„Turcia se confruntă cu un viitor neclar pentru economia și democrația sa, conform unui editorial publicat de Financial Times.”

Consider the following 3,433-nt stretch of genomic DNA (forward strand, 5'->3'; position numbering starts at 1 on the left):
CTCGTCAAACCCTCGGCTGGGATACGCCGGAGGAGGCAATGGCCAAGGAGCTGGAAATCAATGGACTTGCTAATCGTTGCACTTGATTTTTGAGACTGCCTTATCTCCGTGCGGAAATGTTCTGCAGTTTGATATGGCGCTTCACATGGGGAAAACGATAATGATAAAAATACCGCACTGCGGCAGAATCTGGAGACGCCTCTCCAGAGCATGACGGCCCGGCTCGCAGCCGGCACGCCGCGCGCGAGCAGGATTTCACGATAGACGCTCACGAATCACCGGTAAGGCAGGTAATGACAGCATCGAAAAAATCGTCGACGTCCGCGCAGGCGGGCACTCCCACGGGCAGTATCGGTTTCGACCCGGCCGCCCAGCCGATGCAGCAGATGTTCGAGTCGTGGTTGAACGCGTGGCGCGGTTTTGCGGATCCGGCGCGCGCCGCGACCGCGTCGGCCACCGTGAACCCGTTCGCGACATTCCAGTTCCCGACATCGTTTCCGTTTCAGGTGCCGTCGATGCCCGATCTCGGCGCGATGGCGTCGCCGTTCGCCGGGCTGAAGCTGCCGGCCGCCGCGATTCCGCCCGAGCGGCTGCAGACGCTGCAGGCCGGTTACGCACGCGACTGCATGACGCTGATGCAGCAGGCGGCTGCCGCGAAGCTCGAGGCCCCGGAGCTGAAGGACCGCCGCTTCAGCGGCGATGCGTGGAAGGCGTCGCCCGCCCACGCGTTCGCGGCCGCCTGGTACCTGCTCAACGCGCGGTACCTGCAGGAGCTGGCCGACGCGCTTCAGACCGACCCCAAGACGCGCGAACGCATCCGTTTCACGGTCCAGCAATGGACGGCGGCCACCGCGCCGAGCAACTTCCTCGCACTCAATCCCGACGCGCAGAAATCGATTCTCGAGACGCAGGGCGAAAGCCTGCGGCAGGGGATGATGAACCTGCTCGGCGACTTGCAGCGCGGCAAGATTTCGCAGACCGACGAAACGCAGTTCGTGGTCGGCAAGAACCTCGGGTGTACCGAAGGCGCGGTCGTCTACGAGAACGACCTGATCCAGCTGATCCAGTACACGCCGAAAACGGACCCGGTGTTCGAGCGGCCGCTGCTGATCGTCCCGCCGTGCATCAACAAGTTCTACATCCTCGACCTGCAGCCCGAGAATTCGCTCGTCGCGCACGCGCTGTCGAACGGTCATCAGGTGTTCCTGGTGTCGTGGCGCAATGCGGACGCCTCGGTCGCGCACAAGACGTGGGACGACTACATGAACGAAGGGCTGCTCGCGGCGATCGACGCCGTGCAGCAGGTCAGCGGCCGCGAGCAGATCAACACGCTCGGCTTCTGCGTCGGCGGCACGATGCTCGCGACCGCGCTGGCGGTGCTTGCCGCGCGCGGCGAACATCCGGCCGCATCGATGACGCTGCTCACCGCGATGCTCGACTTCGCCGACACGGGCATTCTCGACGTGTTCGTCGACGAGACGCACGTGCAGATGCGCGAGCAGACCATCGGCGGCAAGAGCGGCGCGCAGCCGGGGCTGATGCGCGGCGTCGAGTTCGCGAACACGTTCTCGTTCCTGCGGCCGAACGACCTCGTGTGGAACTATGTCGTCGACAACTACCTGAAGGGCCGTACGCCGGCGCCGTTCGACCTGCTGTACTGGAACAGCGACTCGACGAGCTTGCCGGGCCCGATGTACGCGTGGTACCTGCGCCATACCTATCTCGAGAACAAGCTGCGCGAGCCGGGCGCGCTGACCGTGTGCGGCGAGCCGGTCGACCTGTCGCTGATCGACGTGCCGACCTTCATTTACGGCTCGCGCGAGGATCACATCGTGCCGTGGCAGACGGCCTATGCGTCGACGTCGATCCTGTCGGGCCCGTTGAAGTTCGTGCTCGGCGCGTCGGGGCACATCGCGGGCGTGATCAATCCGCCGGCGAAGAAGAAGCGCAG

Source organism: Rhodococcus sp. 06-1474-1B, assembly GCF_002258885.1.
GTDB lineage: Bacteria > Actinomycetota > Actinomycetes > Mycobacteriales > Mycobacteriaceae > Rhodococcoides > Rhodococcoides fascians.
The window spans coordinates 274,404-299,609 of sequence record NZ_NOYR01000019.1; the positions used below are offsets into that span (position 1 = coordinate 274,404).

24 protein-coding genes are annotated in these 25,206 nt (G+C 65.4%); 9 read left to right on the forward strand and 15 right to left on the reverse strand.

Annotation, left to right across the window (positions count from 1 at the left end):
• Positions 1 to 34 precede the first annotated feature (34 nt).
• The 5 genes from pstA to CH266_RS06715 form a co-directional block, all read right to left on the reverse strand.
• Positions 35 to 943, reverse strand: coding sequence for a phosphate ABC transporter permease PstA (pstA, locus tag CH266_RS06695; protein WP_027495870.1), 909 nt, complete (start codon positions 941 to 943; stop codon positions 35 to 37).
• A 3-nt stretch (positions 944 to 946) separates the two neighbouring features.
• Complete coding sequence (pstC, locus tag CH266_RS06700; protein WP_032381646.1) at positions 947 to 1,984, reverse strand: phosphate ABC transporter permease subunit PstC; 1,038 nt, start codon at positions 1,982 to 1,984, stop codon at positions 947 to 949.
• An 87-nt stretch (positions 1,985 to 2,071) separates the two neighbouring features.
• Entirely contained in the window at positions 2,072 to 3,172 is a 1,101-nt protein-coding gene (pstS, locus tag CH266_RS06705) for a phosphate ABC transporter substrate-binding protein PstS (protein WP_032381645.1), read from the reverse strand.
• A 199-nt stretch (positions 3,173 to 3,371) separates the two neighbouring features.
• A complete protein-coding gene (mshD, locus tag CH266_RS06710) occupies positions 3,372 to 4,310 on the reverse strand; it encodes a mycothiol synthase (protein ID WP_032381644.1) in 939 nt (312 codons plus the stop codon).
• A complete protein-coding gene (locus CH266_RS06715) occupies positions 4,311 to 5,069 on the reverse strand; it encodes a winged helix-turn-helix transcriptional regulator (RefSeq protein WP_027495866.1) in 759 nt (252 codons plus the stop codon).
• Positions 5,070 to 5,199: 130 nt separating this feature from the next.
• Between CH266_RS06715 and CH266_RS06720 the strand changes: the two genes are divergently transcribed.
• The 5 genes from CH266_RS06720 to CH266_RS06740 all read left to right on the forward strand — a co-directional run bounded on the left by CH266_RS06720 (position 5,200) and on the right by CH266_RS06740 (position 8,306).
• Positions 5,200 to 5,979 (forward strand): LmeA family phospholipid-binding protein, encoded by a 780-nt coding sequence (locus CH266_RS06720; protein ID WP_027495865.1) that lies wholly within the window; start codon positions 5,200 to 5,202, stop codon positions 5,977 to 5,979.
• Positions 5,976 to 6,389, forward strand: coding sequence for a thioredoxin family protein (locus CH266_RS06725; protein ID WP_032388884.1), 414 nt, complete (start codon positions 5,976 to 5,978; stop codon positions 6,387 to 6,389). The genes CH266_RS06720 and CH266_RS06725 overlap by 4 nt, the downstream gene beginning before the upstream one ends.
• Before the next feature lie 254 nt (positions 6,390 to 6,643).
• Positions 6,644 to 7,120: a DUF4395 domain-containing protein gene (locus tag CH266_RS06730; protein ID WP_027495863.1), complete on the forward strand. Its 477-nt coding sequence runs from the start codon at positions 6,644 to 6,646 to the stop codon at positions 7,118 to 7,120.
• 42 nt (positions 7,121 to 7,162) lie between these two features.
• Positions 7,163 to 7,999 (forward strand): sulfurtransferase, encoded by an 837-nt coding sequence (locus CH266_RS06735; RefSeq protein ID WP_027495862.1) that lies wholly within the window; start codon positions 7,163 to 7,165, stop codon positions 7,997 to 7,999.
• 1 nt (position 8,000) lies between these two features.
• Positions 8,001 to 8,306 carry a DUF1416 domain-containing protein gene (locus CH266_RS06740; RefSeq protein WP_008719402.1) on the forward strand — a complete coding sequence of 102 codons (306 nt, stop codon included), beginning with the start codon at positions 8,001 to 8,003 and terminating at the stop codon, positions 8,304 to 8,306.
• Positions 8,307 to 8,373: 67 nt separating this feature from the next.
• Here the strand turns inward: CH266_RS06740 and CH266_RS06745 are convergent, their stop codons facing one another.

Turkish President Recep Tayyip Erdogan has little time to celebrate his electoral victory, according to an editorial in The Financial Times. Despite his announcement that „Turkey is the only winner” after winning the second round of the presidential election, millions of Turks are concerned about the future of their country under an authoritarian leader. Erdogan’s economic policies, which include attacking interest rate increases, have led to the lira being devalued and inflation rising to about 44%. The situation has been aggravated by Erdogan’s apparent disregard for the independence of the country’s central bank, his flagrantly electoral handouts, and a looming current account deficit. The new president must abandon his personal whims, return to conventional monetary policy, and take serious steps to restore the credibility of the country’s institutions if Ankara is to have any chance of persuading hesitant investors to return. Unfortunately, if Erdogan continues to behave as he has in the past, instability may endure in Turkey’s relationship with the West. There are also concerns about what Erdogan’s victory means for democracy in Turkey, one of NATO’s members. Since coming to power 21 years ago, Erdogan has consolidated power and centralized the decision-making process to unprecedented levels, resulting in a near-autocratic regime. Erdogan has replaced Turkey’s parliamentary democracy with an all-powerful presidential executive regime after a constitutional referendum in 2017. The electoral environment is now unfair, with the majority of the press under government influence and opposition members, including politicians, journalists, academics, and business people, in jail. Selahattin Demirtas, the imprisoned leader of the Kurdish-dominated Peoples’ Democratic Party (HDP), is on the list of prisoners. The risk of being excluded from political life, including imprisonment, looms over Istanbul Mayor Ekrem Imamoglu, a leading figure in the Republican People’s Party (CHP) and one of Erdogan’s opponents. Many other Turks are undoubtedly concerned about their civil liberties. Erdogan repeatedly attacked his opponent Kemal Kilicdaroglu in the election campaign, insinuating that Kilicdaroglu supported LGBT rights and terrorists, a thinly veiled reference to his appeal to Kurdish voters. While Erdogan’s supporters will tout his new electoral victory as evidence of his unbridled popularity, the reality is that Erdogan was forced into the second round after neither he nor Kilicdaroglu were able to achieve over 50% of the vote, illustrating the political divide between those who admire him and those who detest him. According to the constitution, this is Erdogan’s final term. Regardless of what he chooses to do next, Turkey is still at risk of entering a troubled time.